Yes, it is safe to take a cruise vacation…at least from a statistical point of view. Consider that out of 153 million passengers carried between the years 2002 and 2011, only six died in operational incidents (ship sinking, running aground, etc.).
Yet, the disaster of the “Costa Concordia” early this year has brought to the surface some of our worst nightmares. Images of the film “Titanic” come to mind as we think of passengers trying to reach their designated muster stations climbing deck after deck through listing corridors with flickering lights that threaten to leave desperate souls in the dark.
According to cntraveler.com, recent interviews with passengers at Port Everglades reveal their concerns regarding cruise ship safety. For example, Brittany Wilcox, a first time cruiser from Ohio said: “I’m going to know all my exits. I want to walk the ship right away. As soon as I get on, I want to know how to get off”. Not exactly the kind of enthusiasm that the cruise line industry wants from its passengers…
Are Newer Ships Any Safer?
The preceding is another question that can be answered in the affirmative. However, I would add, no ship builder can account for human error…The “Costa Concordia” was a fairly new ship with all the state of the art navigation systems it’s powerful owners, Carnival Cruise Lines, could pack into it. Yet, we cannot blame the manufacturer of any ship for a captain’s apparent decision to ignore the most basic navigation rules and show off in front of his female companion. Much like the captain of “Titanic” should not have given into the cruise line’s pressure to get to New York faster than any other liner and ignore basic common sense in waters where he knew icebergs were common, the captain of the “Costa Concordia” should not have allowed his romantic interest influence him into steering his vessel as close to the island of Giglio as he did.
Of course, the investigation by Italian authorities continues and all facts are yet unknown but I cannot blame Ms. Wilcox for feeling queasy about cruising. As stated by Angela Meyer, of Riverdale, Georgia, who was another passenger to be at the Port Everglades cruise terminal: “I thought that after the Titanic, something like that (the Costa Concordia disaster) would never happen again.” With the technology available today, I just don’t understand it.”
No One Governing Body
I believe that one of the main problems regarding cruise line safety lies with the fact that the industry does not have one governing body with the power to set and, more importantly, to enforce rules. For example, the International Convention on the Safety of Life at Sea (SOLAS) is the document (adhered to by the United States soon after the “Titanic” tragedy) that has governed maritime safety ever since 1914. Yet, not every maritime country has adhered to it and the standards set therein are not enforceable against everyone. Similarly, we have the International Maritime Organization (IMO), a United Nations organization that has enacted plenty of rules over the years. However, being a United Nations body, it has no power to enforce any rules.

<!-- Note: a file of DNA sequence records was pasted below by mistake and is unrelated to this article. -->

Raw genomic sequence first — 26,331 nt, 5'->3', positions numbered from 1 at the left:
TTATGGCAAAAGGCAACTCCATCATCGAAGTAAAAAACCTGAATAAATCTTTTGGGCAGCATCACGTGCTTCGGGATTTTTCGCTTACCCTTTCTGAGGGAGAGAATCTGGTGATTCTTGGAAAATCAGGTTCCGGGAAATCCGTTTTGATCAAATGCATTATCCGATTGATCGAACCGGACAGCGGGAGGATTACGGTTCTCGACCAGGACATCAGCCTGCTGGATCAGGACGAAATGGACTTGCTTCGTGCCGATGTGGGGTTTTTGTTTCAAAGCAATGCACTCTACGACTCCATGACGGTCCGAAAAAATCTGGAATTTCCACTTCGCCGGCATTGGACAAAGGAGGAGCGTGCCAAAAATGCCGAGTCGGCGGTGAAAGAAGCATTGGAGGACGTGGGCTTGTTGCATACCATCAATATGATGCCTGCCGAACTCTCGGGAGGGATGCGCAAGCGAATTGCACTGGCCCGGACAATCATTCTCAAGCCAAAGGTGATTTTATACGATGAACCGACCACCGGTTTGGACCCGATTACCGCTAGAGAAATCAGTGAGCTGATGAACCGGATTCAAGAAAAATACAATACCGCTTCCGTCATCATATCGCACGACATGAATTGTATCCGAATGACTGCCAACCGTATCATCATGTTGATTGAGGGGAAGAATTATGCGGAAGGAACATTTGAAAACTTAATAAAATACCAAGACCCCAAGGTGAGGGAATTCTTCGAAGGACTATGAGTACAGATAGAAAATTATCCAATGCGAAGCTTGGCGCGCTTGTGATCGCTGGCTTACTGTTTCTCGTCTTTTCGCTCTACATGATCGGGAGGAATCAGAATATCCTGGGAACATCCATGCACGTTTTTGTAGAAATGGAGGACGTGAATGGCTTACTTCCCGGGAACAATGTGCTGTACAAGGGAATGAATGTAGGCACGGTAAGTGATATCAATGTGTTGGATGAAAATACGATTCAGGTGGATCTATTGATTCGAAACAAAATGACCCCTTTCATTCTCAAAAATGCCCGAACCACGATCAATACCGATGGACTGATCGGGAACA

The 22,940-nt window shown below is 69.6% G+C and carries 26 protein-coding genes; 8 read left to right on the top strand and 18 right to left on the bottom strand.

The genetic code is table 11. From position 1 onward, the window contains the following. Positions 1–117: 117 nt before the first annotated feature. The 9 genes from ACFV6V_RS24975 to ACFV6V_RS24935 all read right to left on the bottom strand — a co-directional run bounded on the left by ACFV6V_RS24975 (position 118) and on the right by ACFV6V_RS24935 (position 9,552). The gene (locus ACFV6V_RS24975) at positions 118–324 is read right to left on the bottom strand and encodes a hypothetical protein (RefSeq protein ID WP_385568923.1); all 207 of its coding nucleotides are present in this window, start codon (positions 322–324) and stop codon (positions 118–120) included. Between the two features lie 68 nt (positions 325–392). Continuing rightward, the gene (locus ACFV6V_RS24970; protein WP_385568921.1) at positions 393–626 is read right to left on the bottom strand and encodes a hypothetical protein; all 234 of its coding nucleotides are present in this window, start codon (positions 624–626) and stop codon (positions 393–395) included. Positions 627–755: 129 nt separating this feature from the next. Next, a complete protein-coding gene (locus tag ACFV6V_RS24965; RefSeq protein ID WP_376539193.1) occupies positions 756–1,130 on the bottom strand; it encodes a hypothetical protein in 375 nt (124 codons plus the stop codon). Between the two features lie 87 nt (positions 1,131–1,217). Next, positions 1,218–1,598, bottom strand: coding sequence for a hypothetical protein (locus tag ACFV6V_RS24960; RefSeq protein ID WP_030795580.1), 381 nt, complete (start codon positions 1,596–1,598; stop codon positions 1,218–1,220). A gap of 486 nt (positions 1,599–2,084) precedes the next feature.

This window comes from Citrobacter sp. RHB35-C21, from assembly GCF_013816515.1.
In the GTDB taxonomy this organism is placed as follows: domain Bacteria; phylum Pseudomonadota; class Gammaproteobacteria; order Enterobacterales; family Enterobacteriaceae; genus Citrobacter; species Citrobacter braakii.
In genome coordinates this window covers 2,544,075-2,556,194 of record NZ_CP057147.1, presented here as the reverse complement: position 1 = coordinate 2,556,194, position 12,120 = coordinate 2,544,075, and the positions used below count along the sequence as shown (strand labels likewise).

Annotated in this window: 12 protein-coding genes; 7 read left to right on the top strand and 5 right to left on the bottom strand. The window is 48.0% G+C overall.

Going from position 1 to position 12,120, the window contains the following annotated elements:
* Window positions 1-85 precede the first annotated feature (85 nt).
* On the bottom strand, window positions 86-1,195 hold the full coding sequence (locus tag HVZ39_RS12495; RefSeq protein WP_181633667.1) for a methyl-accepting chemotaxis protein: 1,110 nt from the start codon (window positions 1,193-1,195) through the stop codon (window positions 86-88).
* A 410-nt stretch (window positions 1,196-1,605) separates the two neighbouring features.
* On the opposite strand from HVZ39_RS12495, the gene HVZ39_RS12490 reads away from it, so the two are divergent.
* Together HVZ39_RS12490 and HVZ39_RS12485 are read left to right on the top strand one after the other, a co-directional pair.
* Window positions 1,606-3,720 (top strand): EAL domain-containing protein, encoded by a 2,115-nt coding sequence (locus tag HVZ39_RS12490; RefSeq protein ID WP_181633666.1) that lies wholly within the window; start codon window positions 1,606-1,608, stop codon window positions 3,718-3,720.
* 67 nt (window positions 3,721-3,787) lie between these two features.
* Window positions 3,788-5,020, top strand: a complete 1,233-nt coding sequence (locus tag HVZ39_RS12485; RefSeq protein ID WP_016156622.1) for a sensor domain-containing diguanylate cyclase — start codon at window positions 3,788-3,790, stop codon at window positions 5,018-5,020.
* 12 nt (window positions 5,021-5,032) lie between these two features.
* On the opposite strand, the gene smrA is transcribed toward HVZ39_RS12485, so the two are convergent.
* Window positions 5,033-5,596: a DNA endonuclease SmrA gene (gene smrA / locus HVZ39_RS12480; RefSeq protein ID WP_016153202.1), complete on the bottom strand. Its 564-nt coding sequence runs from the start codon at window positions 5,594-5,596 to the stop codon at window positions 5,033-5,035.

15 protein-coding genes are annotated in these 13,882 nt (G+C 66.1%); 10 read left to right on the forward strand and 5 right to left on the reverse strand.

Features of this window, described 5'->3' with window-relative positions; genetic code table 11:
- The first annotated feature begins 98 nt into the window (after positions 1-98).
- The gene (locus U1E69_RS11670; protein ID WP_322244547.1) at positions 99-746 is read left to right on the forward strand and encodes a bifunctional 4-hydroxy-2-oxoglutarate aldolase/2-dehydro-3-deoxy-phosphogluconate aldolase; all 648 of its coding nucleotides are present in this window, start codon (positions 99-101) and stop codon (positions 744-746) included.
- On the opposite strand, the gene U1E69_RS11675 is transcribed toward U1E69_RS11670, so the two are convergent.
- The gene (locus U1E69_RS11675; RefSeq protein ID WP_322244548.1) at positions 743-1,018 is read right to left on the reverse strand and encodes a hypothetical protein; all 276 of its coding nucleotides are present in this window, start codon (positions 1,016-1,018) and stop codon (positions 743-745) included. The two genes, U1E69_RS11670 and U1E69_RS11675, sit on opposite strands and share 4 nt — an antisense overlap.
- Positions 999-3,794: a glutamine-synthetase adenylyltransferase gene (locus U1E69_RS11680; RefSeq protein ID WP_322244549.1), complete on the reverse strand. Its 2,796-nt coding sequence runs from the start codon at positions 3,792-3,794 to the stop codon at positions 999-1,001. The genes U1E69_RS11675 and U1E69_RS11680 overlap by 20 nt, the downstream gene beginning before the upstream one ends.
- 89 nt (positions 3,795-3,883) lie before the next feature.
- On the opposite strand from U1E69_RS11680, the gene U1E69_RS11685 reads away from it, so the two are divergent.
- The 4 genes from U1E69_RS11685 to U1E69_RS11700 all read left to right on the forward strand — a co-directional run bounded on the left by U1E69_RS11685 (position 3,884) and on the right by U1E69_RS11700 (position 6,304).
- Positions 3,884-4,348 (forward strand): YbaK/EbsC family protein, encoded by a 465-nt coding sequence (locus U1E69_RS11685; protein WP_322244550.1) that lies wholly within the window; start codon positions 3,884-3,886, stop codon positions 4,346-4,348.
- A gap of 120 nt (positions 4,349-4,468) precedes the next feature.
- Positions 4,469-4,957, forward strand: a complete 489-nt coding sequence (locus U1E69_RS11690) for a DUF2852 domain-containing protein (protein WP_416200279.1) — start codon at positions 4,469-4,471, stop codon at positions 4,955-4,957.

Moreover, when we add the fact that enforcing the rules falls within the purview of the countries where the ships are registered and that most cruise ships are not registered in the United States, there is very little U.S. lawmakers can do to enforce rules that would make it safer for Americans, the cruise lines’ largest market, to vacation at sea.
Sinking Cruise Ship Not Only Danger
Cruise ship passengers suffer many kinds of accidents during their vacations, both while on the ship and onshore. For example, they may get injured as a result of a slip and fall accident, as well as become injured during cruise supervised activities onboard. Similarly, passengers suffer injuries while involved in any one of the following land based activities:
- Scuba diving or snorkeling
- Jet skiing
- ZIP lining
- Excursions on bicycles, on motorbikes or on 4X4 vehicles like Jeeps, etc.
We Can Help
Please note that it is not uncommon for a Cruise line to try to get an injured passenger to accept a refund as compensation for his or her injuries. Injured passengers should not give into the company’s pressure and accept a mere refund in exchange for their injuries. If you or a loved one have suffered serious injuries or if a loved one died while on a cruise vacation, the cruise line may owe you financial compensation and we can help.
It is important for you to remember that these cases are governed by certain conditions established in the tickets. For example, according to most tickets, claimants have only six months to give written notice of the claim to the cruise line and one year from the date of the incident to file suit.
Consequently, you should contact a lawyer with experience handling these matters immediately. Only your prompt legal action will force the cruise company to compensate you for your past and future medical costs (including rehabilitation therapy), your pain and suffering and your lost wages. Also, please note that a Florida lawyer will handle your entire case, including the initial consultation, on a contingency fee basis. This means that you don’t have to pay your attorney anything, unless he o she wins your case.
Throughout the years the Cruise Lines Injury Lawyers of Greenberg Stone and Urbano have handled many such cases against these cruise lines and can help you obtain the compensation you may deserve.
If you or a close relative suffered an injury while on a cruise, we urge you to contact a law firm with experience handling cruise ship injury cases. Visit our website to learn more about our firm and contact us today. Please note that our practice has been extended with a new satellite office in Aventura to better serve clients that reside in Ft. Lauderdale, Hollywood, Hallandale Beach, Dania & Dania Beach, Miramar, North Miami, North Miami Beach, Aventura, Miami Beach, Surfside, Sunny Isles and Miami Gardens.